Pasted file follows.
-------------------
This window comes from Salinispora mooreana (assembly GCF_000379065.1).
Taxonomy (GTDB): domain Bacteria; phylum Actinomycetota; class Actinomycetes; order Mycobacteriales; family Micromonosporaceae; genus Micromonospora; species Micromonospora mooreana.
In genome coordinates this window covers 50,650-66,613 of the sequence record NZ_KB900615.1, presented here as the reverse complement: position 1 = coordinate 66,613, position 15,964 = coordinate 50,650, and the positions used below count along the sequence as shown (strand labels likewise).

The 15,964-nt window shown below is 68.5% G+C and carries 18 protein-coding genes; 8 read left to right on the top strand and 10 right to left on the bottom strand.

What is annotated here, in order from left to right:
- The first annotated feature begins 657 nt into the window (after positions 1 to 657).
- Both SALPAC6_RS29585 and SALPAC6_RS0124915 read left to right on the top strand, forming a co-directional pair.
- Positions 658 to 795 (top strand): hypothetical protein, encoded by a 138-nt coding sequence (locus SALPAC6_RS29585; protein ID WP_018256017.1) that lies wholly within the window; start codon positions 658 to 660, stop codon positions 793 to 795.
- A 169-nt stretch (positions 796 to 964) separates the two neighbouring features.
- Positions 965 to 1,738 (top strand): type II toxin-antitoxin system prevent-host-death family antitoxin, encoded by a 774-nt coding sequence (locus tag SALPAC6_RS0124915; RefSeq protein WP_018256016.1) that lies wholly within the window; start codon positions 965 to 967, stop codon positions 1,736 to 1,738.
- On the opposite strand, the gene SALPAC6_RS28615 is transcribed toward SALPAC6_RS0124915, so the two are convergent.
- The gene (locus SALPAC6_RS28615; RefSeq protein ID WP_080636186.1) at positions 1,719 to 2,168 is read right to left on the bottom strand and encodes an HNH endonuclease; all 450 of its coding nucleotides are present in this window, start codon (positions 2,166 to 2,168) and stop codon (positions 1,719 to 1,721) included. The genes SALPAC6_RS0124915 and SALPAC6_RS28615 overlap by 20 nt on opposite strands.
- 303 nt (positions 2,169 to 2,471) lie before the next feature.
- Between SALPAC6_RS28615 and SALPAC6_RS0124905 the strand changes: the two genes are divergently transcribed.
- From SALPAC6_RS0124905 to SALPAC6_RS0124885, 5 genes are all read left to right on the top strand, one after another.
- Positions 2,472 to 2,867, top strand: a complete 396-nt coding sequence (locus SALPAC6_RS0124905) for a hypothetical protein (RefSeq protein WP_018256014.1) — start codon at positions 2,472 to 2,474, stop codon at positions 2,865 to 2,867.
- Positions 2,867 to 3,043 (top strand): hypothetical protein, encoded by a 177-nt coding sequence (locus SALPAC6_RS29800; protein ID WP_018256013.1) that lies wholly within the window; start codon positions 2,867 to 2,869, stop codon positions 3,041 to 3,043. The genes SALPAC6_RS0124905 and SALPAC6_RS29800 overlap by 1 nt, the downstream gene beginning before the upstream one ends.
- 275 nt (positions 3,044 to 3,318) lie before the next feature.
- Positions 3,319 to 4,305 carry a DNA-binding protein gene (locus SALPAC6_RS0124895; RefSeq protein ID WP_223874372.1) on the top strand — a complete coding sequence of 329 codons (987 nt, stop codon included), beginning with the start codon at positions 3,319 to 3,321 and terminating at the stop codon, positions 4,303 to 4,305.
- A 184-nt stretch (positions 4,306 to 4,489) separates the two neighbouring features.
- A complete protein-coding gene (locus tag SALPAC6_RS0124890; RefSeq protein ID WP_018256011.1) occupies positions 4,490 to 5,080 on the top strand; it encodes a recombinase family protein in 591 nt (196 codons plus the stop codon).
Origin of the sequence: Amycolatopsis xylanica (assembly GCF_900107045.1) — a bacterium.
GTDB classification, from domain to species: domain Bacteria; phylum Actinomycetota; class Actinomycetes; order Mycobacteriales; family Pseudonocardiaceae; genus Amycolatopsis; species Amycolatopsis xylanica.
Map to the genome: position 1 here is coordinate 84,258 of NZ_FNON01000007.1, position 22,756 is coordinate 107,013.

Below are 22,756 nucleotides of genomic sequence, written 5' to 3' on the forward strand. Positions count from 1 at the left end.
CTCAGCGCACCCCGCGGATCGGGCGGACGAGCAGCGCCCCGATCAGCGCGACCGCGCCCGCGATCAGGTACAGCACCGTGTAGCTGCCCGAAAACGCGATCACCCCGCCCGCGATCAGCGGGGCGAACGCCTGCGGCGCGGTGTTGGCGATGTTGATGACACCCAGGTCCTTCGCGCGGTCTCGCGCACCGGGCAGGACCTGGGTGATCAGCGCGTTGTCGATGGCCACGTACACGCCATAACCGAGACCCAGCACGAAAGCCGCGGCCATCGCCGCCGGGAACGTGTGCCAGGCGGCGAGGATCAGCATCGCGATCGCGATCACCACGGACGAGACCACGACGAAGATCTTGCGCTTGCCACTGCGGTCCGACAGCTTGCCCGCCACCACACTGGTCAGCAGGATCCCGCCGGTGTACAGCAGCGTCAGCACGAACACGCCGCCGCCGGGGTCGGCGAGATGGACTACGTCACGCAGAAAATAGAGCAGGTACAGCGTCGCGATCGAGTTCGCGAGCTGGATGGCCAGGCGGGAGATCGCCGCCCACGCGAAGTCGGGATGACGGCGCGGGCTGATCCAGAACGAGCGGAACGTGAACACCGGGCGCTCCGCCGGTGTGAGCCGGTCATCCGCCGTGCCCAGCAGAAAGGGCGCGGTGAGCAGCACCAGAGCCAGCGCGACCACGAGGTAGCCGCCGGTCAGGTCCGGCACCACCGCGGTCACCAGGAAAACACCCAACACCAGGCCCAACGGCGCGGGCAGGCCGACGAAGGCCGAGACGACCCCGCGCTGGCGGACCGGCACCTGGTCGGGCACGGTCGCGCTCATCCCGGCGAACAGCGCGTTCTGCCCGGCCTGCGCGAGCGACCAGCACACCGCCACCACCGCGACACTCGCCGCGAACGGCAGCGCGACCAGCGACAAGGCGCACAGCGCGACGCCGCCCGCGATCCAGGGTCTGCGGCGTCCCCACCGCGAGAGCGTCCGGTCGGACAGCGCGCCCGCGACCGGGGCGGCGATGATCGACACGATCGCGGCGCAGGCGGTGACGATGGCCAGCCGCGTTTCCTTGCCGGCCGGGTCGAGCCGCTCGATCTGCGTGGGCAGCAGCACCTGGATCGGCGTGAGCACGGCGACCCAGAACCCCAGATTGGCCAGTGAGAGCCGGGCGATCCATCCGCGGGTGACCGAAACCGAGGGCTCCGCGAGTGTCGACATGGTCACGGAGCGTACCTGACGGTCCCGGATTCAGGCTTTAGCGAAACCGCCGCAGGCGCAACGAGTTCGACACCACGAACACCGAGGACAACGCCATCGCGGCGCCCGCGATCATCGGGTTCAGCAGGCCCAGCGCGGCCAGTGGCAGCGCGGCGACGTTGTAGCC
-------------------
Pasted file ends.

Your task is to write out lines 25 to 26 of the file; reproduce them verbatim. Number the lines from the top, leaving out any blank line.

Below are 22,756 nucleotides of genomic sequence, written 5' to 3' on the forward strand. Positions count from 1 at the left end.
CTCAGCGCACCCCGCGGATCGGGCGGACGAGCAGCGCCCCGATCAGCGCGACCGCGCCCGCGATCAGGTACAGCACCGTGTAGCTGCCCGAAAACGCGATCACCCCGCCCGCGATCAGCGGGGCGAACGCCTGCGGCGCGGTGTTGGCGATGTTGATGACACCCAGGTCCTTCGCGCGGTCTCGCGCACCGGGCAGGACCTGGGTGATCAGCGCGTTGTCGATGGCCACGTACACGCCATAACCGAGACCCAGCACGAAAGCCGCGGCCATCGCCGCCGGGAACGTGTGCCAGGCGGCGAGGATCAGCATCGCGATCGCGATCACCACGGACGAGACCACGACGAAGATCTTGCGCTTGCCACTGCGGTCCGACAGCTTGCCCGCCACCACACTGGTCAGCAGGATCCCGCCGGTGTACAGCAGCGTCAGCACGAACACGCCGCCGCCGGGGTCGGCGAGATGGACTACGTCACGCAGAAAATAGAGCAGGTACAGCGTCGCGATCGAGTTCGCGAGCTGGATGGCCAGGCGGGAGATCGCCGCCCACGCGAAGTCGGGATGACGGCGCGGGCTGATCCAGAACGAGCGGAACGTGAACACCGGGCGCTCCGCCGGTGTGAGCCGGTCATCCGCCGTGCCCAGCAGAAAGGGCGCGGTGAGCAGCACCAGAGCCAGCGCGACCACGAGGTAGCCGCCGGTCAGGTCCGGCACCACCGCGGTCACCAGGAAAACACCCAACACCAGGCCCAACGGCGCGGGCAGGCCGACGAAGGCCGAGACGACCCCGCGCTGGCGGACCGGCACCTGGTCGGGCACGGTCGCGCTCATCCCGGCGAACAGCGCGTTCTGCCCGGCCTGCGCGAGCGACCAGCACACCGCCACCACCGCGACACTCGCCGCGAACGGCAGCGCGACCAGCGACAAGGCGCACAGCGCGACGCCGCCCGCGATCCAGGGTCTGCGGCGTCCCCACCGCGAGAGCGTCCGGTCGGACAGCGCGCCCGCGACCGGGGCGGCGATGATCGACACGATCGCGGCGCAGGCGGTGACGATGGCCAGCCGCGTTTCCTTGCCGGCCGGGTCGAGCCGCTCGATCTGCGTGGGCAGCAGCACCTGGATCGGCGTGAGCACGGCGACCCAGAACCCCAGATTGGCCAGTGAGAGCCGGGCGATCCATCCGCGGGTGACCGAAACCGAGGGCTCCGCGAGTGTCGACATGGTCACGGAGCGTACCTGACGGTCCCGGATTCAGGCTTTAGCGAAACCGCCGCAGGCGCAACGAGTTCGACACCACGAACACCGAGGACAACGCCATCGCGGCGCCCGCGATCATCGGGTTCAGCAGGCCCAGCGCGGCCAGTGGCAGCGCGGCGACGTTGTAGCC